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Like baseball, so does America
Like baseball, so does America

Like baseball, so does America

Baseball is often referred to as the national pastime because it is inherently associated with American culture, history and politics. Key moments in baseball history, such as Jackie Robinson breaking the color barrier, labor disputes and various presidents throwing ceremonial first places, are depicted in Ken Burns’ award-winning documentary miniseries, “Baseball” (1994).

On Tuesday, the Major League Baseballs World Series ended with the Atlanta Braves beating the Houston Astros, four games to two. This is a good time to reflect on what the state of baseball can tell us about the state of our nation. Not surprisingly, baseball is struggling with similar changes as the rest of the country is facing.

First, baseball struggles to expand and diversify its fan base. Average attendance at Major League Baseball (MLB) matches is declining and the fan base is getting older. Only 10.8 million viewers, a historic low for a series opening in a non-neutral location, set for the opening match of the World Series.

MLB is actively trying to find ways to appeal to a more diverse market as it competes with the NBA and NFL for popularity and fans.

MLB increased marketing on social media (MLB is even on TikTok) and works with the city’s mayors to encourage more youth participation in baseball through its Gambling initiative. Since 1981 has the number of African American MLB players went down significantly from 18 percent to just 7 percent in 2021, contributing to declining interest in the sport among African Americans.

In America, the electorate is also changing. According to data from the US Census for 2020, the white population declined, while Latino or Hispanic, Asian American, and black populations grew by 20 percent, 29 percent, and 8.5 percent, respectively, since 2010. It is estimated that the United States will be minority white by 2045. The future of political parties will depend on their ability to appeal to a more diverse electorate.

Texas, home of the Houston Astros, is the second most diverse state in the country. This diversity challenges the conventional political stance of Texas as a decidedly red state. A Democratic president has not won Texas since 1976, but it was branded a “throw-up” state by the Cook Political Report before the 2020 presidential election. While Trump won in 2020, the gap between Republicans and Democrats is narrowing.

Similarly, in Georgia, home of the Atlanta Braves, high turnout among minorities in the state to vote for a democratic president for the first time in 28 years. There is also a resurgence of intense national scrutiny of the team’s name and the use of fans’ “tomahawk chop” following recent changes in the previously named Cleveland Indians (MLB) and Washington Redskins (NFL).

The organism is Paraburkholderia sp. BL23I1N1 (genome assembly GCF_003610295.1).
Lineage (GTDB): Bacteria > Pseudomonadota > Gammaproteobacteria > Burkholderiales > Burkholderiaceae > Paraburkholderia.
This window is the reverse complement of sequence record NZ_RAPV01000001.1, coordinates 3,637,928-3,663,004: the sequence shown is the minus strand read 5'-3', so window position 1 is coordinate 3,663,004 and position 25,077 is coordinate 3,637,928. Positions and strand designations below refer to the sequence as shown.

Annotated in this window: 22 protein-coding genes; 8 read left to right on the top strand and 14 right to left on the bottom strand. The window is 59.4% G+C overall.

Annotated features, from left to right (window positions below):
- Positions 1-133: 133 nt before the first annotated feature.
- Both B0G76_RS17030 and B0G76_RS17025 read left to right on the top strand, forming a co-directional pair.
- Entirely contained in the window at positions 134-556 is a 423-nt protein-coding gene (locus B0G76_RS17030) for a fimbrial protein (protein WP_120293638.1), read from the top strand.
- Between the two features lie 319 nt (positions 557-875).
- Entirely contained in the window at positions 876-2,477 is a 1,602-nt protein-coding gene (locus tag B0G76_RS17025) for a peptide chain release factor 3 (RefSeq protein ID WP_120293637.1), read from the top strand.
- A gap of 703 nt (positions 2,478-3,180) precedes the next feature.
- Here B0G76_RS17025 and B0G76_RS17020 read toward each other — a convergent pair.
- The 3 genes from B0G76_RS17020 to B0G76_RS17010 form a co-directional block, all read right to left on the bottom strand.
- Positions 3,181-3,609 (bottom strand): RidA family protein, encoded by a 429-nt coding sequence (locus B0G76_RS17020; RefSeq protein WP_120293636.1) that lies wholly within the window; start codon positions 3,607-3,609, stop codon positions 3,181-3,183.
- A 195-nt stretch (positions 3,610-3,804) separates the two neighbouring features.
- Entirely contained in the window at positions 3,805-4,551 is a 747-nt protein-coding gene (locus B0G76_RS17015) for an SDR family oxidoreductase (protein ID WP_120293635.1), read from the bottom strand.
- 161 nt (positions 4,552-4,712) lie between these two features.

Second, baseball is trying to find ways to “accelerate” the game by making it more efficient. Average length of a baseball game has increased. Changes have already been made, including limiting the number of trips to the mound and stipulating that pitchers must face at least three hits before being relieved.

The pressure to make changes to America’s favorite pastime is a sign of the fast-paced, impatient, and busy lifestyle of Americans who hate waiting for things and are willing to compromise on nuances of expediency.

This way of thinking is also evident in politics. Americans want to see the world in black and white – not shades of gray. The trend towards retail policy – oversimplifying political issues to make them more accessible to political consumers – is being helped by opinion-based news and social media. This trend erodes the quality of political discourse. Instead of looking at the complexity of an issue, problems are put into extreme views.

Finally, there are baseball players turns out with higher prices than ever before, and the stroke average decreases. Batters face jugs that throw at higher speeds than ever before.

This is a problem that has caused MLB to increase enforcement midway through the 2021 season against foreign substances used by pitchers to increase ball rotation. Some have even suggested extending the distance between the mound and the home plate.

In addition, baseball leaders often “change” the defense to take into account higher probabilities of where a batter will hit the ball. For left-handed hits, this often means that 3 of the 4 players are placed on the right side of the second base, which further puts the hit at a disadvantage.

Americans are also in unfavorable situations while struggling to navigate a pandemic-plagued world in the midst of an inflationary economy. The deck is increasingly stacked against them as relief programs, such as paid family leave, free community college and lower prescription drug costs, were scrapped from the bill for social spending amid intense negotiations between President Biden and his own party.

Meanwhile, it has been alleged that social media giants such as Facebook use statistical algorithms to sow political discord among users for profit. As technology giants’ stocks rise, everyday Americans report higher levels of stress and concern for financial security.

Yet, despite these changes, the fact is that baseball and America are resilient. Change provides opportunities to reflect, learn and grow. As former All-Star Ken Griffey Jr. It once said, “To succeed in baseball, as in life, you have to make adjustments.”

This column first appeared in Pennsylvania Capital Star, member of the Florida Phoenix of the States Newsroom Network.

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